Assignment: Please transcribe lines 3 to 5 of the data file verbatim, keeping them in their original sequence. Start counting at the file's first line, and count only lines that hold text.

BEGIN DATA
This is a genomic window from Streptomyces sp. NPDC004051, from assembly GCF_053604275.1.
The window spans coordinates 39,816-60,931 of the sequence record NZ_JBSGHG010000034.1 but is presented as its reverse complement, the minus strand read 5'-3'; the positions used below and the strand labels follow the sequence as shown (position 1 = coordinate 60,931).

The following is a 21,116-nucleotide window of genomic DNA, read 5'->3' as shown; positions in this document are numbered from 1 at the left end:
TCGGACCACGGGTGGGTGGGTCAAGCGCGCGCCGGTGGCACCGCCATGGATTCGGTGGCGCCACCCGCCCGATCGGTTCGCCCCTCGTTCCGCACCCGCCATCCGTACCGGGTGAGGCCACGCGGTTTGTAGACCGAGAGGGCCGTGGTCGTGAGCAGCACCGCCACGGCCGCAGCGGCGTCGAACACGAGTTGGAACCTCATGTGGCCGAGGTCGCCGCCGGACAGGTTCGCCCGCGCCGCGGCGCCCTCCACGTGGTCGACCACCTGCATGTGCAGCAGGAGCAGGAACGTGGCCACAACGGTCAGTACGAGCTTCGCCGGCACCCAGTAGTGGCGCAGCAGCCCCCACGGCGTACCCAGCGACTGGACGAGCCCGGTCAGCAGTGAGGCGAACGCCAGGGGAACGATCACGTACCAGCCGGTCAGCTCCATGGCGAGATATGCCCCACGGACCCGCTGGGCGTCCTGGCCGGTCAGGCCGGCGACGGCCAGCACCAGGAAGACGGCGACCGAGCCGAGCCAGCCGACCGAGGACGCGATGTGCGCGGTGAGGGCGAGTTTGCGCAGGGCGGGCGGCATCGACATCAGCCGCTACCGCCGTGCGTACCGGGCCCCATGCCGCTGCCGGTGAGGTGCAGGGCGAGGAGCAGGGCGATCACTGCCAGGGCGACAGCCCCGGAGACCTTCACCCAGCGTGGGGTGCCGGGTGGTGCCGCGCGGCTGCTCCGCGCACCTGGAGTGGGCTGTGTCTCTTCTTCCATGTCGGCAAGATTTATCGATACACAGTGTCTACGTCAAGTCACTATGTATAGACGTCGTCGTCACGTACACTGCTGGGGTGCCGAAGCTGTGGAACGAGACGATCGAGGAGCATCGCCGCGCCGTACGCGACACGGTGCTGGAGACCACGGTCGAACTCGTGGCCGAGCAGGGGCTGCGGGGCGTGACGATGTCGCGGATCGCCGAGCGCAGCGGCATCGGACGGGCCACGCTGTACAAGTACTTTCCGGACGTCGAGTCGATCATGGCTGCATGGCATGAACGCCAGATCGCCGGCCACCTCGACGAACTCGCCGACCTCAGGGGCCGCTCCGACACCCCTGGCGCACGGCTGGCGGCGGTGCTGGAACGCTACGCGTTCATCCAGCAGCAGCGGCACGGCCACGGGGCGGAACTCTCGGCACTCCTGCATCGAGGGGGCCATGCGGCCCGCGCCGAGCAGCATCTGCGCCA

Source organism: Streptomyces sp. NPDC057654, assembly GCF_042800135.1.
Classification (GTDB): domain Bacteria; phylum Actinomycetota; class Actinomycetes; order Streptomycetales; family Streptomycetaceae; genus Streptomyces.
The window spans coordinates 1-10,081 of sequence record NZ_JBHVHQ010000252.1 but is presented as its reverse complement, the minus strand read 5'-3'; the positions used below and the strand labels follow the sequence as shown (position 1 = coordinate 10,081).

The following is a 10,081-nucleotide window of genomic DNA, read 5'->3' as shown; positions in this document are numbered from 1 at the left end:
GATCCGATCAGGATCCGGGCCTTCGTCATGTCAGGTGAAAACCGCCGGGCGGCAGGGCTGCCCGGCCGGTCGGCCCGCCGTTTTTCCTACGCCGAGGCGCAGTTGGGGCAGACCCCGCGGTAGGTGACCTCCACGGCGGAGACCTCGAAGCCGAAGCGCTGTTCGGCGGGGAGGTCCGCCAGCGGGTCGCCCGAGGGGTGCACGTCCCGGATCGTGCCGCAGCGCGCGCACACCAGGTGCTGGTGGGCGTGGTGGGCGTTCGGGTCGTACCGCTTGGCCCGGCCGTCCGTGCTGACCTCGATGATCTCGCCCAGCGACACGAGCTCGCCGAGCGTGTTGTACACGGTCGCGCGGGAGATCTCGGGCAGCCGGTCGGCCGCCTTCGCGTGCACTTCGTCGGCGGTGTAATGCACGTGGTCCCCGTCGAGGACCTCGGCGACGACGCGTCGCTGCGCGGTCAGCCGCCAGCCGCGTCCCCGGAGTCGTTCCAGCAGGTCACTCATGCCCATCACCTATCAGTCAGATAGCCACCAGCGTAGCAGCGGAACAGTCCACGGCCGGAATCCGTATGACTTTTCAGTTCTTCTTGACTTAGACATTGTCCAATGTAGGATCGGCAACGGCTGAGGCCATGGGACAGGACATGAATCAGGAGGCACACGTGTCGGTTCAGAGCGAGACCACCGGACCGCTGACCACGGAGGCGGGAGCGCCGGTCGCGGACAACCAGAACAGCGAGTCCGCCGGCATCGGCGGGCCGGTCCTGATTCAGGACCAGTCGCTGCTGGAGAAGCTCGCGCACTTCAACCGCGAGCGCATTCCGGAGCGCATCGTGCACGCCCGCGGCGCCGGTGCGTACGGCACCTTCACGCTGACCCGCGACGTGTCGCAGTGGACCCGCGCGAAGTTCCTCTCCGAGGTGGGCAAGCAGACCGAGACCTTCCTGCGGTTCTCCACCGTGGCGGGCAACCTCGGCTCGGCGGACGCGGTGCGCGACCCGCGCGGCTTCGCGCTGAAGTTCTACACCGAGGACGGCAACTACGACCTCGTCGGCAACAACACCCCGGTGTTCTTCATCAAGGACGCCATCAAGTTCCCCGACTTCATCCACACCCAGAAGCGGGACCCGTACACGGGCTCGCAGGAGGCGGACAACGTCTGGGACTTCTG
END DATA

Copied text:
The following is a 21,116-nucleotide window of genomic DNA, read 5'->3' as shown; positions in this document are numbered from 1 at the left end:
TCGGACCACGGGTGGGTGGGTCAAGCGCGCGCCGGTGGCACCGCCATGGATTCGGTGGCGCCACCCGCCCGATCGGTTCGCCCCTCGTTCCGCACCCGCCATCCGTACCGGGTGAGGCCACGCGGTTTGTAGACCGAGAGGGCCGTGGTCGTGAGCAGCACCGCCACGGCCGCAGCGGCGTCGAACACGAGTTGGAACCTCATGTGGCCGAGGTCGCCGCCGGACAGGTTCGCCCGCGCCGCGGCGCCCTCCACGTGGTCGACCACCTGCATGTGCAGCAGGAGCAGGAACGTGGCCACAACGGTCAGTACGAGCTTCGCCGGCACCCAGTAGTGGCGCAGCAGCCCCCACGGCGTACCCAGCGACTGGACGAGCCCGGTCAGCAGTGAGGCGAACGCCAGGGGAACGATCACGTACCAGCCGGTCAGCTCCATGGCGAGATATGCCCCACGGACCCGCTGGGCGTCCTGGCCGGTCAGGCCGGCGACGGCCAGCACCAGGAAGACGGCGACCGAGCCGAGCCAGCCGACCGAGGACGCGATGTGCGCGGTGAGGGCGAGTTTGCGCAGGGCGGGCGGCATCGACATCAGCCGCTACCGCCGTGCGTACCGGGCCCCATGCCGCTGCCGGTGAGGTGCAGGGCGAGGAGCAGGGCGATCACTGCCAGGGCGACAGCCCCGGAGACCTTCACCCAGCGTGGGGTGCCGGGTGGTGCCGCGCGGCTGCTCCGCGCACCTGGAGTGGGCTGTGTCTCTTCTTCCATGTCGGCAAGATTTATCGATACACAGTGTCTACGTCAAGTCACTATGTATAGACGTCGTCGTCACGTACACTGCTGGGGTGCCGAAGCTGTGGAACGAGACGATCGAGGAGCATCGCCGCGCCGTACGCGACACGGTGCTGGAGACCACGGTCGAACTCGTGGCCGAGCAGGGGCTGCGGGGCGTGACGATGTCGCGGATCGCCGAGCGCAGCGGCATCGGACGGGCCACGCTGTACAAGTACTTTCCGGACGTCGAGTCGATCATGGCTGCATGGCATGAACGCCAGATCGCCGGCCACCTCGACGAACTCGCCGACCTCAGGGGCCGCTCCGACACCCCTGGCGCACGGCTGGCGGCGGTGCTGGAACGCTACGCGTTCATCCAGCAGCAGCGGCACGGCCACGGGGCGGAACTCTCGGCACTCCTGCATCGAGGGGGCCATGCGGCCCGCGCCGAGCAGCATCTGCGCCA

Source organism: Streptomyces sp. NPDC057654, assembly GCF_042800135.1.